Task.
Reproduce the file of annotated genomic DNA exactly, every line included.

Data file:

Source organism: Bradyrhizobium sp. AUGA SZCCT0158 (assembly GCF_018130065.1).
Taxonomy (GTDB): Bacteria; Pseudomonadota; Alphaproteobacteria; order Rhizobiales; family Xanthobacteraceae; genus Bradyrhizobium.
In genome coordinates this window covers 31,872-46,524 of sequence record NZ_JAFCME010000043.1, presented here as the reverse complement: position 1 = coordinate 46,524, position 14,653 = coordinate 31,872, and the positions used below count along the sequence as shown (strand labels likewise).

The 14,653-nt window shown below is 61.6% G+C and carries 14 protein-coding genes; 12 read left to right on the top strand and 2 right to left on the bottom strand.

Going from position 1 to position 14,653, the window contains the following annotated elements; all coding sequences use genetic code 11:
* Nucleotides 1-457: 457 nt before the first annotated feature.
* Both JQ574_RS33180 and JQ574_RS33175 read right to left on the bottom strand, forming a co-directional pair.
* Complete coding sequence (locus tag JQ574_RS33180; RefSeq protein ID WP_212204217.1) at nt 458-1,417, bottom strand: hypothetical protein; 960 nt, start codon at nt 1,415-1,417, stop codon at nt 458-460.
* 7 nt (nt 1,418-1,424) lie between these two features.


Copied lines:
Source organism: Bradyrhizobium sp. AUGA SZCCT0158 (assembly GCF_018130065.1).
Taxonomy (GTDB): Bacteria; Pseudomonadota; Alphaproteobacteria; order Rhizobiales; family Xanthobacteraceae; genus Bradyrhizobium.
In genome coordinates this window covers 31,872-46,524 of sequence record NZ_JAFCME010000043.1, presented here as the reverse complement: position 1 = coordinate 46,524, position 14,653 = coordinate 31,872, and the positions used below count along the sequence as shown (strand labels likewise).

The 14,653-nt window shown below is 61.6% G+C and carries 14 protein-coding genes; 12 read left to right on the top strand and 2 right to left on the bottom strand.

Going from position 1 to position 14,653, the window contains the following annotated elements; all coding sequences use genetic code 11:
* Nucleotides 1-457: 457 nt before the first annotated feature.
* Both JQ574_RS33180 and JQ574_RS33175 read right to left on the bottom strand, forming a co-directional pair.
* Complete coding sequence (locus tag JQ574_RS33180; RefSeq protein ID WP_212204217.1) at nt 458-1,417, bottom strand: hypothetical protein; 960 nt, start codon at nt 1,415-1,417, stop codon at nt 458-460.
* 7 nt (nt 1,418-1,424) lie between these two features.